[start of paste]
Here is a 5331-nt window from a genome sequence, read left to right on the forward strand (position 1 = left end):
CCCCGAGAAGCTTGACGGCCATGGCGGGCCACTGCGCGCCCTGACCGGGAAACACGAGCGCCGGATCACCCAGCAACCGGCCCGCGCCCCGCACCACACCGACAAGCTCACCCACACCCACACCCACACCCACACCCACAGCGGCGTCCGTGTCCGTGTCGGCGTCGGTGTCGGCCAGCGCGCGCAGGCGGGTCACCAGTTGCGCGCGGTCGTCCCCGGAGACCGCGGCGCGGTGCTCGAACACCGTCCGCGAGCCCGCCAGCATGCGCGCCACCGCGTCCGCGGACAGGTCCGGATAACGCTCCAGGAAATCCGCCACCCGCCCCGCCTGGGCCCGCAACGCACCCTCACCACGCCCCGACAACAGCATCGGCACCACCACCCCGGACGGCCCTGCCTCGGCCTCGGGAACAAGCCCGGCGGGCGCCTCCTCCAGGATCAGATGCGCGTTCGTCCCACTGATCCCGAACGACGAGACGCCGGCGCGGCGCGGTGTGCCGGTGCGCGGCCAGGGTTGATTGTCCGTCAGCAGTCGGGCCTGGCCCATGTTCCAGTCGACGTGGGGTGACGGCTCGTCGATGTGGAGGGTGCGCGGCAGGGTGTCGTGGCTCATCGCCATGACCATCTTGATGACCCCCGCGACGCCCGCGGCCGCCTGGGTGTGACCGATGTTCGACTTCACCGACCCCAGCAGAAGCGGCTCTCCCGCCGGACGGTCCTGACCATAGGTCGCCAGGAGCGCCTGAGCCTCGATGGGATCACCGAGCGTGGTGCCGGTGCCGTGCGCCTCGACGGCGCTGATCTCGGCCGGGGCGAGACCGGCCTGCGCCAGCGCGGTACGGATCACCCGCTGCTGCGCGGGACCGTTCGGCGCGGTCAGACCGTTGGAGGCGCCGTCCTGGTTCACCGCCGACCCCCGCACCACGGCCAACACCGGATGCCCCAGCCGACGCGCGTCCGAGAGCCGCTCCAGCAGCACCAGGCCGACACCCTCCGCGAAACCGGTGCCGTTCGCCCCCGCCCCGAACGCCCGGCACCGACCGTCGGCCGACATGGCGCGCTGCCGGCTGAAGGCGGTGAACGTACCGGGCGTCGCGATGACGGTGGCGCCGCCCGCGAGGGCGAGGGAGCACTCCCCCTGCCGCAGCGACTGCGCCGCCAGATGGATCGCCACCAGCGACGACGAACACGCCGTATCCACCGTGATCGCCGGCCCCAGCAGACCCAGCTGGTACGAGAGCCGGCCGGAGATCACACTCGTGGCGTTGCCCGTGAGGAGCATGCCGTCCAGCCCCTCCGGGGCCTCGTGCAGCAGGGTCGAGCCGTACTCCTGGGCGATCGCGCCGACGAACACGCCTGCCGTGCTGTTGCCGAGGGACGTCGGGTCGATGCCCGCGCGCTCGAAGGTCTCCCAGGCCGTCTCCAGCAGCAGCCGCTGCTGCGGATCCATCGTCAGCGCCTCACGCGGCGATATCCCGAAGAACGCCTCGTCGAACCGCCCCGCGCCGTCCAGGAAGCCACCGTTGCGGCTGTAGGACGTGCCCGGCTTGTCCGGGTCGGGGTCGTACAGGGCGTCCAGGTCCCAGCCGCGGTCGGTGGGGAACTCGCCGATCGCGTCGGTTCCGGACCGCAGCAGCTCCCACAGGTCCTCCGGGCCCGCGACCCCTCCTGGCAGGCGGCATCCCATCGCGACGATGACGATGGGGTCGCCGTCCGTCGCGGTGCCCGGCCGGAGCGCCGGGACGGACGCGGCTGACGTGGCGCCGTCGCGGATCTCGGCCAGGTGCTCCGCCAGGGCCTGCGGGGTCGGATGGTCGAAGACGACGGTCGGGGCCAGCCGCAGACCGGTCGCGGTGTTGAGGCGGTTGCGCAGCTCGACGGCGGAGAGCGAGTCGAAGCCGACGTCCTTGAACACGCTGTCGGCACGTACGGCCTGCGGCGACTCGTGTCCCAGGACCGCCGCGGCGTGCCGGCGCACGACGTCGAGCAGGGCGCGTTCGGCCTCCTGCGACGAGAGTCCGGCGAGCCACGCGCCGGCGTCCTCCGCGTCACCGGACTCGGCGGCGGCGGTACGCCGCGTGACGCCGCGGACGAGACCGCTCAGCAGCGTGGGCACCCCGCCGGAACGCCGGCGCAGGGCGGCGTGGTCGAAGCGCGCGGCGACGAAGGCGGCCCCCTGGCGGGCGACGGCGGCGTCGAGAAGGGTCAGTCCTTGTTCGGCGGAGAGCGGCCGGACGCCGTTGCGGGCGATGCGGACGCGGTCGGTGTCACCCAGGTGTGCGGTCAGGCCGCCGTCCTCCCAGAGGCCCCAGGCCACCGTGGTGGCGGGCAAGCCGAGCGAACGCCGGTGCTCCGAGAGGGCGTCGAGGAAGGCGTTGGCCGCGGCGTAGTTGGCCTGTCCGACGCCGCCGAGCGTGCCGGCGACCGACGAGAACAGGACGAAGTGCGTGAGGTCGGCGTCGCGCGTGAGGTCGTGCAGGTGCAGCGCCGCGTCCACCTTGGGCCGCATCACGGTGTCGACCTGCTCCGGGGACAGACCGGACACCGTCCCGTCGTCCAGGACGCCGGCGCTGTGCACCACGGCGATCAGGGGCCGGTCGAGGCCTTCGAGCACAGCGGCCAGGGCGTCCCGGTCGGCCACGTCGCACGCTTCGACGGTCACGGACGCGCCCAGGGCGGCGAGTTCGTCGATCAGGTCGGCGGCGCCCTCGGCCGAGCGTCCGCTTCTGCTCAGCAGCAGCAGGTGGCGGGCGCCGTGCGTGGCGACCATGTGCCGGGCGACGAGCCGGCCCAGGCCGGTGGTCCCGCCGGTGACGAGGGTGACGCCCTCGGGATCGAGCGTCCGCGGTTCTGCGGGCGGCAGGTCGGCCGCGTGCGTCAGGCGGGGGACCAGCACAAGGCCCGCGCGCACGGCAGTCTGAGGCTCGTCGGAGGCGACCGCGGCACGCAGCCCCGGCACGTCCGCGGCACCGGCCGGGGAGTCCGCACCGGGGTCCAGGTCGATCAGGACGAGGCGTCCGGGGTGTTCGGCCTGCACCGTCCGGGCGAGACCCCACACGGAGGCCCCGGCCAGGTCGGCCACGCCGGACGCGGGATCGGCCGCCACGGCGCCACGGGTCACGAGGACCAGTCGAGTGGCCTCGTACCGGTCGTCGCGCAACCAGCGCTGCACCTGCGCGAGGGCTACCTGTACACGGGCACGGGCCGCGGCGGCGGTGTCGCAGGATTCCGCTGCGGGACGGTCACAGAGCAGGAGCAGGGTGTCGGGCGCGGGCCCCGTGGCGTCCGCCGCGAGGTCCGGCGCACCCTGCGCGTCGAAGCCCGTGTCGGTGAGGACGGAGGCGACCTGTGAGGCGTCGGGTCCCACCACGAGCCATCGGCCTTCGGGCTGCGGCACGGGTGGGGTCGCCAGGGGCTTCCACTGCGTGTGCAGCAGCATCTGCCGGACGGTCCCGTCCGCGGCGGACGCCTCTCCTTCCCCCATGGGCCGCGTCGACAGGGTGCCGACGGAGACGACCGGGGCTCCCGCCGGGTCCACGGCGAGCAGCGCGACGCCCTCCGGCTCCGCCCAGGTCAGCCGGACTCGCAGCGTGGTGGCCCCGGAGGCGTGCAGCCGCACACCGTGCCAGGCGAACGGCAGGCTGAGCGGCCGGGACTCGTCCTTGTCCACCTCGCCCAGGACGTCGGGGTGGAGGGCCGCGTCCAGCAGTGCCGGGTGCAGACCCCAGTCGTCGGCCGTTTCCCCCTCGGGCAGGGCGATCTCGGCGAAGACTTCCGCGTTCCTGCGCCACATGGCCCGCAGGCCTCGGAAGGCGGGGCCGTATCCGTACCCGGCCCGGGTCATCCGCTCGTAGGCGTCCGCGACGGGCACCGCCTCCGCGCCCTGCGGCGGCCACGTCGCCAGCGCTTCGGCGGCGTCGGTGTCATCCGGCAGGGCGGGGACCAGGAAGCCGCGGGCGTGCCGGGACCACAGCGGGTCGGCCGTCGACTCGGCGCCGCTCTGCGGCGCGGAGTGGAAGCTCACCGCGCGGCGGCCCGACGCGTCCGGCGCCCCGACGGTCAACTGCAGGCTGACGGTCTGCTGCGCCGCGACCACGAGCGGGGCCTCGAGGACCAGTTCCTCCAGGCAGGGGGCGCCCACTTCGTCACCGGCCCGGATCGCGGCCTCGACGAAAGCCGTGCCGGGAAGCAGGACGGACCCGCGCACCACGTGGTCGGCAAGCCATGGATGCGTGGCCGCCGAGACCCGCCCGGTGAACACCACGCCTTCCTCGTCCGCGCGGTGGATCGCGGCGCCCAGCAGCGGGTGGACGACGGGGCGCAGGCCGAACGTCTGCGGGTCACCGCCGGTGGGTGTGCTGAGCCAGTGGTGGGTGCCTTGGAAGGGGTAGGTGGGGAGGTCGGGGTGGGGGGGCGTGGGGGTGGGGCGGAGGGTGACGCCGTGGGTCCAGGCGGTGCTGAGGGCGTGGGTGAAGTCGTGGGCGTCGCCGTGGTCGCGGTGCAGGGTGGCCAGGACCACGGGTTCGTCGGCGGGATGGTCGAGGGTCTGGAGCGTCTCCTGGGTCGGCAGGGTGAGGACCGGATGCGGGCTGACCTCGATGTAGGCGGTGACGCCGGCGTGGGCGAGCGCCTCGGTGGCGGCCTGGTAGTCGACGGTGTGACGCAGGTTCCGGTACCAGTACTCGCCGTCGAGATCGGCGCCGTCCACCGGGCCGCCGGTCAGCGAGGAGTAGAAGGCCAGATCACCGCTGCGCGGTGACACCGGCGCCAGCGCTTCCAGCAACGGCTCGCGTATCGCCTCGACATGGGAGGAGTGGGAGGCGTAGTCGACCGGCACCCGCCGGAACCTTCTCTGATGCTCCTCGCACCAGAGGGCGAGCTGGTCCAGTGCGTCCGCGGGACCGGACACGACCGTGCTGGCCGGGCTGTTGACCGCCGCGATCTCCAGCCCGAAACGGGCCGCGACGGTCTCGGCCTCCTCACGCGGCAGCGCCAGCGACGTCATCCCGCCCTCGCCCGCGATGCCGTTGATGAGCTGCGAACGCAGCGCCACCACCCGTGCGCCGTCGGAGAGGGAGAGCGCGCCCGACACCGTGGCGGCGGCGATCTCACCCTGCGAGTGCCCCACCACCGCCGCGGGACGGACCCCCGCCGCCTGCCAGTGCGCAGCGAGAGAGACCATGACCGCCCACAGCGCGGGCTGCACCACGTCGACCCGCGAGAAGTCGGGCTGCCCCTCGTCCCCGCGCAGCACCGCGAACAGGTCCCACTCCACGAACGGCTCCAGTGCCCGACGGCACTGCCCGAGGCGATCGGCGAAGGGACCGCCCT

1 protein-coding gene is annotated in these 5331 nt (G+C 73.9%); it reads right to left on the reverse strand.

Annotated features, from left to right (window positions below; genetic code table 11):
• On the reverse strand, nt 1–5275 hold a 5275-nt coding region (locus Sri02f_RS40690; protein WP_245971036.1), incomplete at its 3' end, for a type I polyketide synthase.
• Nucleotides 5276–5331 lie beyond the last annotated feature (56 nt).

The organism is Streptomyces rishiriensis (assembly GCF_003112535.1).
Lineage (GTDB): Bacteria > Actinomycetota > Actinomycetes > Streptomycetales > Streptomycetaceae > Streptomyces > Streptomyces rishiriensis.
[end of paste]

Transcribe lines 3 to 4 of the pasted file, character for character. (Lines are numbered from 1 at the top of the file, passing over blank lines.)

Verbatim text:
1 protein-coding gene is annotated in these 5331 nt (G+C 73.9%); it reads right to left on the reverse strand.

Annotated features, from left to right (window positions below; genetic code table 11):